The sufferings and losses which the unhappy Spaniards sustained in their flight round Scotland and Ireland, are well known. Of their whole Armada only fifty-three shattered vessels brought back their beaten and wasted crews to the Spanish coast which they had quitted in such pageantry and pride.

Some passages from the writings of those who took part in the struggle, have been already quoted; and the most spirited description of the defeat of the Armada which ever was penned, may perhaps be taken from the letter which our brave vice-admiral Drake wrote in answer to some mendacious stories by which the Spaniards strove to hide their shame. Thus does he describe the scenes in which he played so important a part:[16]

"They were not ashamed to publish, in sundry languages in print, great victories in words, which they pretended to have obtained against this realm, and spread the same in a most false sort over all parts of France, Italy, and elsewhere; when, shortly afterwards, it was happily manifested in very deed to all nations, how their navy, which they termed invincible, consisting of one hundred and forty sail of ships, not only of their own kingdom, but strengthened with the greatest argosies, Portugal carracks, Florentines, and large hulks of other countries, were by thirty of her majesty's own ships of war, and a few of our own merchants, by the wise, valiant, and advantageous conduct of the Lord Charles Howard, high-admiral of England, beaten and shuffled together even from the Lizard in Cornwall, first to Portland, when they shamefully left Don Pedro de Valdez with his mighty ship; from Portland to Calais, where they lost Hugh de Moncado, with the galleys of which he was captain; and from Calais driven with squibs from their anchors, were chased out of the sight of England, round about Scotland and Ireland. Where, for the sympathy of their religion, hoping to find succour and assistance, a great part of them were crushed against the rocks, and those others that landed, being very many in number, were, notwithstanding, broken, slain, and taken; and so sent from village to village, coupled in halters, to be shipped into England, where her majesty, of her princely and invincible disposition, disdaining to put them to death, and scorning either to retain or to entertain them, they were all sent back again to their countries, to witness and recount the worthy achievement of their invincible and dreadful navy. Of which the number of soldiers, the fearful burthen of their ships, the commanders' names of every squadron, with all others, their magazines of provision were put in print, as an army and navy irresistible and disdaining prevention: with all which their great and terrible ostentation, they did not in all their sailing round about England so much as sink or take one ship, bark, pinnace, or cockboat of ours, or even burn so much as one sheep-cote on this land."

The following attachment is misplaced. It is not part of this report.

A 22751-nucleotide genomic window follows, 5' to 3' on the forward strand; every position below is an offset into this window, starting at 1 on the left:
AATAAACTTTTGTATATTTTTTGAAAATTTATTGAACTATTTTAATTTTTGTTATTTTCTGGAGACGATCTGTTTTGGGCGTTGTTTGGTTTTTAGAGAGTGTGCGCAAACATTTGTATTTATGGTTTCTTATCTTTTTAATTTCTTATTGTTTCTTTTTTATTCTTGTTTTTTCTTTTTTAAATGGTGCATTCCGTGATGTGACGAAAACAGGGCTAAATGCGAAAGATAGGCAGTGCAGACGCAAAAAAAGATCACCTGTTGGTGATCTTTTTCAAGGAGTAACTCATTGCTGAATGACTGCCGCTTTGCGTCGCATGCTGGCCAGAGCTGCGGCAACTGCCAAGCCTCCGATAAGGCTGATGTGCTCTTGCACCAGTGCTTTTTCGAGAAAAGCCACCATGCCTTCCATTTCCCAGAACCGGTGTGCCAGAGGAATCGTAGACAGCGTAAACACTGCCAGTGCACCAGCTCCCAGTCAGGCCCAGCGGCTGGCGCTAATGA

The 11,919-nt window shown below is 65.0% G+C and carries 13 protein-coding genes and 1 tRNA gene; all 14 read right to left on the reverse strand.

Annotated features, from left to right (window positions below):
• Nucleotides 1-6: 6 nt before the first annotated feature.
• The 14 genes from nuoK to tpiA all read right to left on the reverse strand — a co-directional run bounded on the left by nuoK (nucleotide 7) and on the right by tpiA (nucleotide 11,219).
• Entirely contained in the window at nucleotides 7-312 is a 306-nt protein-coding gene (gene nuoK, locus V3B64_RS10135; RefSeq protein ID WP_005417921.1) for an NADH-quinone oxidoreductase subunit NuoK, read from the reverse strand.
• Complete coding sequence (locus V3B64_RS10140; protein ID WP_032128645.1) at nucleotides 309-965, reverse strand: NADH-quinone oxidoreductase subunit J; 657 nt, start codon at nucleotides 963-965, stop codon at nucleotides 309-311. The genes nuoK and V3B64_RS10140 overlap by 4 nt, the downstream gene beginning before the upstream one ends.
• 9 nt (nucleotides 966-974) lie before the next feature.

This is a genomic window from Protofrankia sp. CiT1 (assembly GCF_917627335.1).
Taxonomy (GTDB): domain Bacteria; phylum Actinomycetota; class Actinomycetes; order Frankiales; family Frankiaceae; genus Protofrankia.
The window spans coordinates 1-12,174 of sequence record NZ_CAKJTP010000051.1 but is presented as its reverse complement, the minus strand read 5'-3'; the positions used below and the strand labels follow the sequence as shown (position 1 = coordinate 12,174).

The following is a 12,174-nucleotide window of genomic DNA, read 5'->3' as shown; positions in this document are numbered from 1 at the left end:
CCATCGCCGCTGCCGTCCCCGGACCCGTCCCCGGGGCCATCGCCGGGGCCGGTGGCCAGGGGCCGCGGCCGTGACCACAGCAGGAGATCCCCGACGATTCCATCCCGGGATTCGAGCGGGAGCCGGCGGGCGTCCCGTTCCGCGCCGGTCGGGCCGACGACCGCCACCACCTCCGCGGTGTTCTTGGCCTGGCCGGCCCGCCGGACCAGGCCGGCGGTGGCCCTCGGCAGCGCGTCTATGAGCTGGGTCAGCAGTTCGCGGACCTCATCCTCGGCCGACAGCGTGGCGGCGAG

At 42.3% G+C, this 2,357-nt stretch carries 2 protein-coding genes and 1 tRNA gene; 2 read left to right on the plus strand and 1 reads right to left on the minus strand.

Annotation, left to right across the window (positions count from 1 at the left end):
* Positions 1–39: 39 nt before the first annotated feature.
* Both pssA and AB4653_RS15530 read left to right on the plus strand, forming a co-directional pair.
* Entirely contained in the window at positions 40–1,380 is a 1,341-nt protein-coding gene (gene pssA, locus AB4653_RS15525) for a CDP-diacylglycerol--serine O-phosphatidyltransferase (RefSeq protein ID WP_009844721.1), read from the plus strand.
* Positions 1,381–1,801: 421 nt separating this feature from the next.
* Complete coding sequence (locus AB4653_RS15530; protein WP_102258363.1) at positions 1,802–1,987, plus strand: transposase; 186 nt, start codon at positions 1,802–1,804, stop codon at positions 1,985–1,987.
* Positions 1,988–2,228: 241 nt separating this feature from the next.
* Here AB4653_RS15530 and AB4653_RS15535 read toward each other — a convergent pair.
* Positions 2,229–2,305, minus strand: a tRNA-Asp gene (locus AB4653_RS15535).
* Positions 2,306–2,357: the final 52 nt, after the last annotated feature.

Synopsis of Events Between the Defeat of the Spanish Armada, A.D. 1588; and the Battle of Blenheim, A.D. 1704.

A.D. 1594. Henry IV. of France conforms to the Roman Catholic Church, and ends the civil wars that had long desolated France.

1598. Philip II. of Spain dies, leaving a ruined navy and an exhausted kingdom.

1603. Death of Queen Elizabeth. The Scotch dynasty of the Stuarts succeeds to the throne of England.

1619. Commencement of the Thirty Years' War in Germany.